Re: IML: Handling Run
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Re: IML: Handling Run

Good story!

There was a time around here when I was able to run my cars fast enough to bury the speedometer needle. That was 30 years ago. Now neither the cars, the roads or me are capable of handling that challenge. In this area, they are so revenue hungry that the ticket would more than the value of the car, and it might also cost the privilege of driving for the next 10 years, not to mention what would happen to my insurance premiums.

Nice dream, though.

Paul W.

-----Original Message-----
From: Kenyon Wills <imperialist1960@xxxxxxxxx>
To: IML <mailing-list@xxxxxxxxxxxxxxxx>
Sent: Thu, 13 Mar 2008 9:56 pm
Subject: IML: Handling Run

Just got back home with a big smile on my face.

I have a side job that I go to Thursday evenings.
Coming back, I go from South San Francisco down the
280 freeway and then west across the San Mateo Bridge.

280 is interesting because it was designed in the late
1960's, at the later portion of the big freeway
building boom. It's called "america's most beautiful
freeway" and goes along a pretty coastal range of
hills with a pretty reservoir alongside it.

The story that I heard was that the designers figured
that cars were just going to get faster and faster,
and so they deisgned the freeway for 90 miles per
hour, with wide, sweeping curves, 5 lanes, and very
few straight sections. This is possibly one of the
best driving freeways I've ever been on, and I've done
it at 3am in the mid 100's on a sportbike and it's
incredibly smooth and well designed for high speed
work when nobody else is around.

Anyway, I took the 72 GT tonight. It's seemed to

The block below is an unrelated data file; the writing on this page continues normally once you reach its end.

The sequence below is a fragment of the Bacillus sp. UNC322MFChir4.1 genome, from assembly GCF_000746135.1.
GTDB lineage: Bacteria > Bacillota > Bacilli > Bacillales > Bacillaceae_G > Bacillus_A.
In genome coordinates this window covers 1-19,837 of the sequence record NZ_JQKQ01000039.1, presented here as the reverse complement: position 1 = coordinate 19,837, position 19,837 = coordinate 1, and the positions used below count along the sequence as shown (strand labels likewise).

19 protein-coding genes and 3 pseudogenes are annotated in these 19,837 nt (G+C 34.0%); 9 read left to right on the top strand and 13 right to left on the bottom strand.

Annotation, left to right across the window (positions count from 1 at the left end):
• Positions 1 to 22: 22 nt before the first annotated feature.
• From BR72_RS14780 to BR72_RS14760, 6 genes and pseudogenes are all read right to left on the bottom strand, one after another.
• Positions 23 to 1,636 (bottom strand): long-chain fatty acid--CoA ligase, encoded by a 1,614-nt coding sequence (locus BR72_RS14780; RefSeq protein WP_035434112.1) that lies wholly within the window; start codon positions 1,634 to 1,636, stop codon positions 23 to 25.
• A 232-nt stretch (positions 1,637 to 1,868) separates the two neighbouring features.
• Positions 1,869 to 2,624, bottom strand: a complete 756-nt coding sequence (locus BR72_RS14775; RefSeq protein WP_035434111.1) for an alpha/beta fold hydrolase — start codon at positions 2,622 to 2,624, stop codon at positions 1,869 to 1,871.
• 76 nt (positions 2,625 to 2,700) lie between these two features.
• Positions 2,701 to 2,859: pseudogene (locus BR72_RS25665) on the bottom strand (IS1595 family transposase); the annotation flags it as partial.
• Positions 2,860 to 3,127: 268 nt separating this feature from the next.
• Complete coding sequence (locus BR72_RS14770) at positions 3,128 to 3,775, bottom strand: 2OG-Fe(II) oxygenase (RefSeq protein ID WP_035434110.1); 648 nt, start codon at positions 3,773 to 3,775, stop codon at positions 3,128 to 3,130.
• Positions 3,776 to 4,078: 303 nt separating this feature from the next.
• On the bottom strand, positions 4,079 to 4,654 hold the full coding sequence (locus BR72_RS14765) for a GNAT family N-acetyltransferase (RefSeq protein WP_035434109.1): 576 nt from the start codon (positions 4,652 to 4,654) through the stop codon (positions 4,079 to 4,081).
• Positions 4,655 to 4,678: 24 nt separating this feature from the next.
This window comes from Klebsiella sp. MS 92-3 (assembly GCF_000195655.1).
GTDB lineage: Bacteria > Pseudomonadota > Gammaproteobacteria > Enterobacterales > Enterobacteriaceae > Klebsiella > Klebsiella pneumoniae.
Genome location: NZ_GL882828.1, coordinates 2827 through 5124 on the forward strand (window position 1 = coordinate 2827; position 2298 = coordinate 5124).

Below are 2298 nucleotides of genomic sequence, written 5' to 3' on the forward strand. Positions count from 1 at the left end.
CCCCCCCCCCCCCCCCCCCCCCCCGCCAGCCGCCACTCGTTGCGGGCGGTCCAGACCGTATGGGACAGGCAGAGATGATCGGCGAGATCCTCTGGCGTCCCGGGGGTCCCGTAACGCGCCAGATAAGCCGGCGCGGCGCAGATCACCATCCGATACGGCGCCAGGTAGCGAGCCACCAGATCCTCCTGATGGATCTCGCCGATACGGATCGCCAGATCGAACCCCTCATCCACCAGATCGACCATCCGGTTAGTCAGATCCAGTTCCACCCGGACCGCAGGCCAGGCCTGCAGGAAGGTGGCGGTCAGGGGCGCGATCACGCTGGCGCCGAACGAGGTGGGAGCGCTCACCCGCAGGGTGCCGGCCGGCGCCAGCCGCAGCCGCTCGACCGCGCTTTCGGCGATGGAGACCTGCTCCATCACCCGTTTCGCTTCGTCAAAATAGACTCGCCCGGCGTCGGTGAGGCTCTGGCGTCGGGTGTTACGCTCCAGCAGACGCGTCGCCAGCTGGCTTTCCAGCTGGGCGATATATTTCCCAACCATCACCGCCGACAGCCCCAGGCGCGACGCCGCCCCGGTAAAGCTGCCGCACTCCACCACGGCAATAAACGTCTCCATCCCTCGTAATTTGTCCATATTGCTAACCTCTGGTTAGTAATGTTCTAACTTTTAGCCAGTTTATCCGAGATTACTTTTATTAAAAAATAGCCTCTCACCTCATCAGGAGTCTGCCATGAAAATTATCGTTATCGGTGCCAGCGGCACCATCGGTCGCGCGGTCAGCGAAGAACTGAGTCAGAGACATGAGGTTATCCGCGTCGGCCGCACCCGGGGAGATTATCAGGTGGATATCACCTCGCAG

stabilize and not be cranky on the shorter errand
drives I've been on recently, so I felt confident
enough to take it out on a 100 mile journey this

Coming back at 9:30 yeilded a freeway that was
relatively devoid of cars, a willing engine, and my
newly installed tachometer showing that the 440 was
running smoothly and confidently.

Coming away from the SF Airport, I took the 90 degree
banked turn from 380 to 280 south on a flying overpass
at a good clip, and as I entered the turn, I passed
the pickup truck in the slow lane and popped on my

The car is outfitted with H4 bulbs that are 100w on
high beam. 55w is the legal limit, so these
headlights are BRIGHT and incredibly well focused with
a flat, low pattern and a cool whiteness that is a
huge difference from stock 1970's lighting technology.

Hitting the highs instantly illuminated the dark,
unilluminated overpass and made the pavement almost

I proceeded out of the curve having left the truck I'd
passed at least 20 car lengths behind and dropped down
onto the gently sloping uphill section pointed
straight at Crystal Springs Reservoir a mile ahead.

Traffic was light and I firmly accelerated as I
confidently moved the car over into the fast lane
after dropping the lights back to low beams so as not
to annoy or be rude.

As I crested the hill and turned left heading south,
the freeway straightened out and I picked up another
20 miles per hour or so and the car really started to
hum, the tachometer indicating a solid 3500 RPM with
all gauges reading nominal, happy readings.

After being delayed in a clump of traffic where 5 cars
decided to drive abreast and at almost the same speed
on an otherwise empty freeway, I was able to wiggle
through. This was by the golf course and as I crested
the hill for the 4 mile downhill run to the Crystal
Springs Bridge, I was presented with an empty freeway.